Iranian MP criticizes punishment of oppositon leaders without trial
A conservative Iranian MP has criticized hardline cleric Ahmad Jannati for recommending the imprisonment of opposition leaders in their homes, saying a legitimate trial is necessary before one can pass judgment and issue punishments.
“The people’s demands for prosecution of the perpetrators of the sedition is more logical and legitimate than what you have proposed,” Khabar-on-line quotes Ali Motahari as saying in a letter to the chairman of the Guardian Council. “All the verdicts that you have issued are subordinate to a prosecution and cannot be executed without processing the charges in a valid court and issuing legal sentences.”
The Iranian establishment refers to the protests that sprang up following the allegedly fraudulent re-election of Mahmoud Ahmadinejad in 2009 as sedition.
The government has gradually increased pressure on the two opposition leaders, MirHosein Mousavi and Mehdi Karroubi, the main challengers of Ahmadinejad’s victory in the past year.
That pressure reached an apex on Monday when the two leaders were put under house arrest, following their rally call for a march in support of recent Arab uprisings.
Hundreds of thousands of people responded to the rally call in all major Iranian cities on February 14. The following day, the majority conservative members of parliament called for the prosecution and hanging of the opposition leaders, but the head of the judiciary and later the Guardian Council chief announced that the leaders will be held under strict house arrest and prevented from any outside contact.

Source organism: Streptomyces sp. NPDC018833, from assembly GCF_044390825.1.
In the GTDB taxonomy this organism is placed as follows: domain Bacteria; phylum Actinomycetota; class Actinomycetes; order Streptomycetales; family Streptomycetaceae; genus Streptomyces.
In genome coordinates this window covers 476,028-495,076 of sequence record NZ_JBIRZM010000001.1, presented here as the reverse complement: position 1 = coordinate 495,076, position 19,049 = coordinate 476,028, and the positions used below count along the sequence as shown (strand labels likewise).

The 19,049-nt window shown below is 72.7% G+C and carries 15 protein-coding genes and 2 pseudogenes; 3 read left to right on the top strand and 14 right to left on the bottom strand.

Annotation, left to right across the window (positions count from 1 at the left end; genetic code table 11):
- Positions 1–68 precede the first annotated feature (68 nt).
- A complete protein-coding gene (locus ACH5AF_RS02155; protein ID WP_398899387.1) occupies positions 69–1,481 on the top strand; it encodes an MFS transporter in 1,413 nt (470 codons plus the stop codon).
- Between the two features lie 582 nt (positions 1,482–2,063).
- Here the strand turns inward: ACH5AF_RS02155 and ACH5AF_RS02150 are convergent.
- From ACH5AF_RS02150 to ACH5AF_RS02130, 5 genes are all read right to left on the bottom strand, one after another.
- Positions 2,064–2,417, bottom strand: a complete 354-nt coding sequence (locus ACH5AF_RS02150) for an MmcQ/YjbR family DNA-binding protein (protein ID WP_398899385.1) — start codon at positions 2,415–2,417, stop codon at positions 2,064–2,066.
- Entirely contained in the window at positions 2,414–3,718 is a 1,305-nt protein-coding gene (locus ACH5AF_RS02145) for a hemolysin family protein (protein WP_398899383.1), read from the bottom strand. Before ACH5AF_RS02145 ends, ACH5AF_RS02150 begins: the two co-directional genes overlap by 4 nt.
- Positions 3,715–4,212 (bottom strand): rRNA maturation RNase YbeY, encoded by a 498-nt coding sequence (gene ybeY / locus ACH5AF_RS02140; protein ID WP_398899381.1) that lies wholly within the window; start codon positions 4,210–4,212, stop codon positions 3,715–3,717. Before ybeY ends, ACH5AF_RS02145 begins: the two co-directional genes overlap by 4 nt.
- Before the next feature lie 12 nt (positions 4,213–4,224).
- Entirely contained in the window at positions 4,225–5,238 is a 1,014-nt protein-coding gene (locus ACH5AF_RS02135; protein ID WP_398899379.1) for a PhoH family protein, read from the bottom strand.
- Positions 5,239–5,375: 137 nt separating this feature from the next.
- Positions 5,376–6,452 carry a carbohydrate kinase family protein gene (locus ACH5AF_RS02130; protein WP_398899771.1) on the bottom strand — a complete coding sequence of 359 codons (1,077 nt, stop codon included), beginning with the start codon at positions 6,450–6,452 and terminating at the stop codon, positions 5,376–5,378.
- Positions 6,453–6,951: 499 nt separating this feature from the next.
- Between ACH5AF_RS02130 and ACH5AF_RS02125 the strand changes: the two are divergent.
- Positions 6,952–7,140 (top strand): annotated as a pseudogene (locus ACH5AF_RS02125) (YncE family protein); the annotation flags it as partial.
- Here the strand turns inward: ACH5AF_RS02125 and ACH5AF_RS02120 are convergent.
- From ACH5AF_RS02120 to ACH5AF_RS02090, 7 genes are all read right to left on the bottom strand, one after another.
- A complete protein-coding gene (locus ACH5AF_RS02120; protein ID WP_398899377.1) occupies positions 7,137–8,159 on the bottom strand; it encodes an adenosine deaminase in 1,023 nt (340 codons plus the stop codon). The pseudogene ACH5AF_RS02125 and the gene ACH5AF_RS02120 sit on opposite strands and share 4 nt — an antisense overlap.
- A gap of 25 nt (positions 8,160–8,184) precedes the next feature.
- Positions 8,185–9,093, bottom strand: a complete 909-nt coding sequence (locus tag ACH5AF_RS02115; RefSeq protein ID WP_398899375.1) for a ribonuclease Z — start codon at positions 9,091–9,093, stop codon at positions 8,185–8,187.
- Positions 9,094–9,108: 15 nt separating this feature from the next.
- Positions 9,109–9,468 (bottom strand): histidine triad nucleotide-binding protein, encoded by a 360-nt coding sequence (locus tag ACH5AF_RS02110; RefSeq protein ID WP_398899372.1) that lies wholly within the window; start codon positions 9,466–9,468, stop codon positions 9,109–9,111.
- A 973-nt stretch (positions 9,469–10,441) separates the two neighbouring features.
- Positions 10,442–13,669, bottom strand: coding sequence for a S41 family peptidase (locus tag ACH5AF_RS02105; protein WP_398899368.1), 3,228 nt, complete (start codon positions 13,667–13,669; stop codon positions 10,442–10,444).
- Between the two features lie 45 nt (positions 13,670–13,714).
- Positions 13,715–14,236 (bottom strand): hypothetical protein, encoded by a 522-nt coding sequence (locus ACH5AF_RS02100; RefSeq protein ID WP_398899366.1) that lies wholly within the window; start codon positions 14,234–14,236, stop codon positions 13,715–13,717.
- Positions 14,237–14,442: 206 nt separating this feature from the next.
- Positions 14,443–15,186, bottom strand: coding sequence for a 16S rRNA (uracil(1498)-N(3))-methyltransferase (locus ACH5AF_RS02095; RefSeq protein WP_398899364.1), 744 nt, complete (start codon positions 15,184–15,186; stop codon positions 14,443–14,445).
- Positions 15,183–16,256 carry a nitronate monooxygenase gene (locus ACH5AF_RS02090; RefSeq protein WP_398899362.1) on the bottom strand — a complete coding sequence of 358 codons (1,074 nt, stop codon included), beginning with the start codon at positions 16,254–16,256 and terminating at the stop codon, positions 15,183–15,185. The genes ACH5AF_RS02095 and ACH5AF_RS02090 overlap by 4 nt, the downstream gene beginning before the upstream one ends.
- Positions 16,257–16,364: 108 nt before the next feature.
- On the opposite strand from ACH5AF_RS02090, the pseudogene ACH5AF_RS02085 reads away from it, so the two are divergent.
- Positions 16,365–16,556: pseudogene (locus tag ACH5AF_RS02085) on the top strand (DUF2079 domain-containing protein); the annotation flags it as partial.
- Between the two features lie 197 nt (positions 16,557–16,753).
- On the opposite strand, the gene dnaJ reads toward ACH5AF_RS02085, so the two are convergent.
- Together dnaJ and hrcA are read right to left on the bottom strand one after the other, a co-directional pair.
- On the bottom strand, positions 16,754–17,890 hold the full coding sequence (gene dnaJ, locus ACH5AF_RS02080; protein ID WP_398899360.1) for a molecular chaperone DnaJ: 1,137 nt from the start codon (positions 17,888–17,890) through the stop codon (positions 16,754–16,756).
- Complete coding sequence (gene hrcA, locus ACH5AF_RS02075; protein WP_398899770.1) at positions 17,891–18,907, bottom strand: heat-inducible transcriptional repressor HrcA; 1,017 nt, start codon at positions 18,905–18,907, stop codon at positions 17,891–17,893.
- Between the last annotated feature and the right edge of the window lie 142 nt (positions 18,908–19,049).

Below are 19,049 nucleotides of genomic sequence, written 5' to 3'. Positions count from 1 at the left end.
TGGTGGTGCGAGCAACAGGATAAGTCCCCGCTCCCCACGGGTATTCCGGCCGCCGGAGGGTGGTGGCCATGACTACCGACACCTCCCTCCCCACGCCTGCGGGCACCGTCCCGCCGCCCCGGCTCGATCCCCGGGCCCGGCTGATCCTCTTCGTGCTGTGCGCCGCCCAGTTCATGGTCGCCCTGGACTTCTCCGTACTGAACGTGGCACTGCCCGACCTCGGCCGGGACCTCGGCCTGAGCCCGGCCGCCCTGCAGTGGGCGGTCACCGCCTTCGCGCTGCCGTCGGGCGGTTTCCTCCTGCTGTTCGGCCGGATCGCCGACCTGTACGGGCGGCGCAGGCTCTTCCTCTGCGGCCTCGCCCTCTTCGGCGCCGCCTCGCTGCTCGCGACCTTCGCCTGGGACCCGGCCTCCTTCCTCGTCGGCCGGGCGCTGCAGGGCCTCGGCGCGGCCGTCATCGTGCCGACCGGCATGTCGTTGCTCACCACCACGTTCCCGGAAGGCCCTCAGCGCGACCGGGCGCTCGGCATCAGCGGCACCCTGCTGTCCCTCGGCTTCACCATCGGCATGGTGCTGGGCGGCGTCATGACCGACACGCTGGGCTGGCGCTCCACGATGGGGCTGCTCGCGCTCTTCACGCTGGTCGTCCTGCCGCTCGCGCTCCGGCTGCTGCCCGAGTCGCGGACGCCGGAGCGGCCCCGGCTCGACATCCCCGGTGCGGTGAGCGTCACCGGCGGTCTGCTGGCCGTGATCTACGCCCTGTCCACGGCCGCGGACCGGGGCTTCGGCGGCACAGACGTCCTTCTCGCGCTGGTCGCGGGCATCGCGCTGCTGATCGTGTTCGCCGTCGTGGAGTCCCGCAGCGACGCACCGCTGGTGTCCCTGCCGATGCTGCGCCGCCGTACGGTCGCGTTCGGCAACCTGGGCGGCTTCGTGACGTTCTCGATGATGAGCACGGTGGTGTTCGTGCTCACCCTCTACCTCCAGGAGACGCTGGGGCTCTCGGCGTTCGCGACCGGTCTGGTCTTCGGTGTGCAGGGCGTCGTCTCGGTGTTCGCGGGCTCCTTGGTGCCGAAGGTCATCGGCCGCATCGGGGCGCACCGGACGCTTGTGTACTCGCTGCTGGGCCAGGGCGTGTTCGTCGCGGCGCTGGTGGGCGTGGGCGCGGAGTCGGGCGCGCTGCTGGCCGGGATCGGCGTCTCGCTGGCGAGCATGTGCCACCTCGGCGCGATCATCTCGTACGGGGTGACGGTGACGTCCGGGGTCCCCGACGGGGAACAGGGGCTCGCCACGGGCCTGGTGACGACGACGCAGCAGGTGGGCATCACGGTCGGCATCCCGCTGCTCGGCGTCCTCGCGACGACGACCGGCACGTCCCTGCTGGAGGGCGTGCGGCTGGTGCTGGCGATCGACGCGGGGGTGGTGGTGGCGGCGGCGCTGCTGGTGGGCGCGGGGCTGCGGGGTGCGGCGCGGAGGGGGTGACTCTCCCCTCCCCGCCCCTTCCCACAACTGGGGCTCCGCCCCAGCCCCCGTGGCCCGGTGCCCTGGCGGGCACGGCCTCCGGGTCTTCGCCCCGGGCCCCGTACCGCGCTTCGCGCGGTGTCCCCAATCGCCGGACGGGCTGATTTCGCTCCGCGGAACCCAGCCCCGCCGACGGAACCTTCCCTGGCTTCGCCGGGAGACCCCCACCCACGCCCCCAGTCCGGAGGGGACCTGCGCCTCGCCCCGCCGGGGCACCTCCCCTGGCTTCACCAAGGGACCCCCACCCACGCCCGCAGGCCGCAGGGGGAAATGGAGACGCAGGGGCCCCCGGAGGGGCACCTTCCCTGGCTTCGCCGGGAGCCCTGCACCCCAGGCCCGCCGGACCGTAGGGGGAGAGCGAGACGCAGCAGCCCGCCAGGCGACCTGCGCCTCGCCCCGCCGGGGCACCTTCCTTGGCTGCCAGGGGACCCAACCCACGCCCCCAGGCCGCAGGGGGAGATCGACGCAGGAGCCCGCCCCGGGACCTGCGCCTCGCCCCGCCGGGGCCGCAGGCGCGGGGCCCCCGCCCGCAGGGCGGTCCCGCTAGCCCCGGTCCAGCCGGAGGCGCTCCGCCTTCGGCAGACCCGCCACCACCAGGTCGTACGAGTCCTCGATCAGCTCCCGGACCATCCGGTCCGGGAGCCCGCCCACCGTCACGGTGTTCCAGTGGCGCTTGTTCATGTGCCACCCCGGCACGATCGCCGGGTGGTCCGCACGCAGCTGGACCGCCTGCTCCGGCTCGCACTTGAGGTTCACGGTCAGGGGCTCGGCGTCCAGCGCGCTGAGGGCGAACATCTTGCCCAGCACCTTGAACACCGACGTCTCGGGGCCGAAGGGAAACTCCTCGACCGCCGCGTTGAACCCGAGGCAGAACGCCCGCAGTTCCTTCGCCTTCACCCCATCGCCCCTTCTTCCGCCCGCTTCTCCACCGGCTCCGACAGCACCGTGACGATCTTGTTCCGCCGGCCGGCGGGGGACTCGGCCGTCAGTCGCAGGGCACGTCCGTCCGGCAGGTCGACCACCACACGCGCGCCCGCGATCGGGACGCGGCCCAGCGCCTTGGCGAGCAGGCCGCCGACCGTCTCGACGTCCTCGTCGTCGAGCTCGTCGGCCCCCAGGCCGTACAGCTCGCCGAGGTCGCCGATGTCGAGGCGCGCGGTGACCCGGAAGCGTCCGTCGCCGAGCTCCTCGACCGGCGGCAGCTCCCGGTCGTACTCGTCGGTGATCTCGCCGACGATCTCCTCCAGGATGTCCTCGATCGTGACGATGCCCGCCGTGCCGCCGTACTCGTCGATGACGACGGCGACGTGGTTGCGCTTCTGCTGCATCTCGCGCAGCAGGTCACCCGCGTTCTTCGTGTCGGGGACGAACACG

Today conservative MP Motahari criticized Jannati for proposing such a course of action, writing that the accused must be found guilty and sentenced by a court before being punished, and without such a process, his civil rights cannot be denied.
Motahari writes that all the “culprits in the sedition, whether it’s those who allege fraud and call for street protests rather than pursing legal channels for their grievances [meaning Mousavi and Karroubi] or those who used the election debates to slander others, compromising the reputation of the government and creating the context for sedition [meaning Ahmadinejad, who accused senior Islamic Republic reformists of fraud and corruption] must be prosecuted at the same time… This is the only way that the roots of sedition will shrivel and die.”
Motahari adds that if this had been done at the very beginning of the election disputes, the matter would not have dragged on and the protests of February 14 would not have even happened.
Two people were killed in Monday’s protests, and the opposition has announced that it is planning another demonstration to commemorate the two vicitims on February 20.